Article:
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Originally published at Schrodinger's Bookshelf. Please leave any comments there.

In one tragic night, high school tennis star Ezra Faulkner’s life is turned inside-out, when a car crash shatters his knee and destroys his athletic dreams. Now, as he enters his senior year, he’s forced to reinvent himself. His girlfriend broke up with him, his friends drifted away while he was recovering from the accident, and he’s lost his place in the school hierarchy. With no one expecting anything of him anymore, what’s he to do with himself?

First, he reconnects with his former best friend Toby Elliot, whose own fall from grace (involving a Disneyland ride and a tourist’s unexpectedly severed head) occurred years ago. Toby, captain of the school debate team, tries to lure Ezra into competing.  Second, he meets Cassidy Thorpe, a newcomer to the school.  She’s smart, attractive, quirky, independent, and fascinating. She’s also mercurial, capricious, and hiding some dark secret deep in her heart.

Still, the chemistry between Cassidy and Ezra is almost instantaneous, undeniable, and irresistible. They become fast friends, which evolves into something more over time, as they go on unconventional dates (flash mobs, auditing college courses, midnight picnics) and help each other as part of the debate team.  But it turns out that Cassidy used to be a debate team superstar for another school…until she unexpectedly retired, and she’s none too eager to get back on the competition circuit.

The closer they get, the happier they are, the more Ezra sheds his former golden boy status for something closer to his true nature, the more he wants to understand why Cassidy keeps pushing him away at random moments. But can their relationship survive the revelations that eventually come out?  And will Ezra succumb to temptation when his girlfriend Charlotte tries to lure him back into a social life of parties and privilege? 

In this emotionally rich teen drama, Schneider utterly turns the “manic pixie dream girl” trope on its side. Cassidy may fit the bill with her carefree ways, unpredictable behavior, convention-defying manner, and apparent goal of teaching Ezra how to overcome the past and be himself, but some of the revelations, the twists, the complex depths shown along the way, undermine and overturn expectations.

One part romance, two parts slice-of-life, this book has all the right elements going for it. A likeable protagonist, an eclectic group of friends, a convincing coming-of-age arc, a believable connection between characters, and a tongue-in-cheek look at the world of high school debate. Schneider takes all of the usual tropes, and subverts them gleefully. Charlotte and her crowd may be wealth, or entitled, careless and a little cruel, but it’s not the all-consuming pack of mean girls and alpha males that so often populate these books. While you can paint Ezra’s former friends as self-absorbed and shallow, they’re not necessarily bad people; indeed, there seems to be a sincere effort on their part to welcome him back into their midst, with bygones being bygones.  It’s not they who changed, after all, it was Ezra, who proves to have more depth and different desires than they do. (Think of them like cats: when he shows up after a summer away, a summer in which they pretty much forgot he existed, their reaction is sort of a “Oh, you were gone? It’s been a while. What, no, it’s not awkward at all that you can’t play tennis, I’m the new team captain, and I’m dating your ex-girlfriend.  Want to go to Taco Bell with us?”)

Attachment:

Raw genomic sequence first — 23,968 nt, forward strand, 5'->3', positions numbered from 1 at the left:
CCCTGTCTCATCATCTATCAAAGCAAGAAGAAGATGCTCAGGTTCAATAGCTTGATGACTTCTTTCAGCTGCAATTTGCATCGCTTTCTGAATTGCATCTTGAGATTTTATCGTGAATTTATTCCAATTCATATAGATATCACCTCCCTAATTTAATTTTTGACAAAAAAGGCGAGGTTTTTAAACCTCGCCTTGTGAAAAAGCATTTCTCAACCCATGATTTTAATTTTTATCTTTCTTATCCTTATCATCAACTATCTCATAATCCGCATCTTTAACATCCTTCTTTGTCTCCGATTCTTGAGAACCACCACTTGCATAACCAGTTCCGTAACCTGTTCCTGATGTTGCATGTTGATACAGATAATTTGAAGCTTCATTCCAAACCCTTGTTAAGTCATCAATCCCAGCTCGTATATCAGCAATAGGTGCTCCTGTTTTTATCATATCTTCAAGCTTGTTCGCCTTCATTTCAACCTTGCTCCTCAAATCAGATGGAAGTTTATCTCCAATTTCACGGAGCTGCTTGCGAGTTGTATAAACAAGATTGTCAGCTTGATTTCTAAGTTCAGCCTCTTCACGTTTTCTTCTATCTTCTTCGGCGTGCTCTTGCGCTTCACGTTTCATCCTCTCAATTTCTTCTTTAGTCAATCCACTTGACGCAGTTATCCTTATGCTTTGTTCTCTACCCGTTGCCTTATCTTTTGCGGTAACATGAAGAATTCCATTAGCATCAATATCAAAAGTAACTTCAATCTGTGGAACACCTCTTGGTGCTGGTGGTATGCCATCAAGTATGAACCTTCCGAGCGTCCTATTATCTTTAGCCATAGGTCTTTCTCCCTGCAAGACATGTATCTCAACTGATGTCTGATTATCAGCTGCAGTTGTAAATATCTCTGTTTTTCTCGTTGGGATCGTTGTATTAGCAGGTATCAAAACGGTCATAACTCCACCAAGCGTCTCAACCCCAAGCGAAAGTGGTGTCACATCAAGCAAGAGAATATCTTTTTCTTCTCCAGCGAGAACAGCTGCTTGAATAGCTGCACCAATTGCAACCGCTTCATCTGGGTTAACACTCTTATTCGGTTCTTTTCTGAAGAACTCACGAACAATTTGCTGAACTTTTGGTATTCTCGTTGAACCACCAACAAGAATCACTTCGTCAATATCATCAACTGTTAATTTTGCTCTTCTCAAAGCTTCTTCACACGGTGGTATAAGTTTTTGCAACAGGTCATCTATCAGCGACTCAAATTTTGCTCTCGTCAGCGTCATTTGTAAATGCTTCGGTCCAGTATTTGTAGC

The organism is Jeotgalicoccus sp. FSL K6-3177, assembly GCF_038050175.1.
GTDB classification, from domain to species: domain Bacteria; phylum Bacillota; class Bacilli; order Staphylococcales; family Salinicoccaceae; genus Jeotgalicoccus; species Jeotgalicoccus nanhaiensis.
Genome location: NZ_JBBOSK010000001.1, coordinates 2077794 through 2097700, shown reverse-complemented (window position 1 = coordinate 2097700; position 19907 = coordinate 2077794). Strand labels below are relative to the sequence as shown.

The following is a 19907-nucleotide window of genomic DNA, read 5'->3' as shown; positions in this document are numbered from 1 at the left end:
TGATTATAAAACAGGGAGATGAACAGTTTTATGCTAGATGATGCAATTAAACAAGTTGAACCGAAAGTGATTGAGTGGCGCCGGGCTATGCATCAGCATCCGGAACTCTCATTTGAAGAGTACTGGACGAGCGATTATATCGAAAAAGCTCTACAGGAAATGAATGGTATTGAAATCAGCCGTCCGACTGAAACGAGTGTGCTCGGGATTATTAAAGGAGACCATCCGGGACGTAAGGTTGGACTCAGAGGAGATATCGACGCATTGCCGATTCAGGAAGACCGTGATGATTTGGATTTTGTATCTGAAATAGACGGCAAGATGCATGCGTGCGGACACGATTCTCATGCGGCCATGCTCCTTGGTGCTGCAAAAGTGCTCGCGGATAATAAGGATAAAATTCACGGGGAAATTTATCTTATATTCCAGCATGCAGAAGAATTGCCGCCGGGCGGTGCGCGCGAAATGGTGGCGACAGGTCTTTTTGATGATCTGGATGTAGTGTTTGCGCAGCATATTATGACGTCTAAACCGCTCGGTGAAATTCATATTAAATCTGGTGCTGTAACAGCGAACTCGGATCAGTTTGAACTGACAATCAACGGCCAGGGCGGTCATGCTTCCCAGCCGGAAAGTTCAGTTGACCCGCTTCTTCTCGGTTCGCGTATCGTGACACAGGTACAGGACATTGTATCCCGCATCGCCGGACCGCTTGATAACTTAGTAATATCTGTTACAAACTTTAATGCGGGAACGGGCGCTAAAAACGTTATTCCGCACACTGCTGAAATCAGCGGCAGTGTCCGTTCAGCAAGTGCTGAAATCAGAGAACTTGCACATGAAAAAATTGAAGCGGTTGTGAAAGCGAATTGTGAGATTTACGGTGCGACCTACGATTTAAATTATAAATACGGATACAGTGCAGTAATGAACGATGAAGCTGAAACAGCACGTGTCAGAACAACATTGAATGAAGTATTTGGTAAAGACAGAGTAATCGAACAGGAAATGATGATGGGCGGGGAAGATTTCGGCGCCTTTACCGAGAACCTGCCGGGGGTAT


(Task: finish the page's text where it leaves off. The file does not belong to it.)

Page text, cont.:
Moreover, while Ezra does find new companionship amongst the debate team, it’s not  automatically the noble group of quirky yet sympathetic outcasts and underdogs who teach him how to be a better person. Some are cool in their own way, some are still losers in their own way, and some are douchebags who like to argue, and there’s no reason why they all need to be friends. A refreshingly realistic take on group dynamics.

As for Cassidy? Her manic pixie dream girl act may be an illusion, hiding emotional wounds which can’t be healed through the magic of love and debate. (Should Schneider consider a sequel to this book, I deeply, profoundly, beg her to focus on Cassidy, a compelling and complex girl who deserves more exploration, with or without Ezra.)

Severed Heads, Broken Hearts, may suffer from a bizarre, even disconcerting title, but its contents are as sincere, authentic, and enjoyable as any you’ll find in the YA field. I really was blown away by the skillful manner in which Schneider plays with predictable characters and tropes, before yanking the rug out from under us. It’s a little bit heartbreaking, a whole lot uplifting, and has just the right blend of realism and positivity.  There’s also a great subplot regarding one character’s sexuality, where the result, never in question, is one of slightly amused acceptance. Again, the sort of thing one really likes to see. I was particularly struck by this quote:  “I’m not gay. I mean, I think I am, but I’ll figure it out in college. You have to really know to be out in high school.”  Schneider shows that she gets how hard it can be to find oneself in high school, no matter how sure you might be at the time.

Bottom line: a book I loved, and I can’t wait to see what the author has planned next.

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Originally published at Schrodinger's Bookshelf. Please leave any comments there.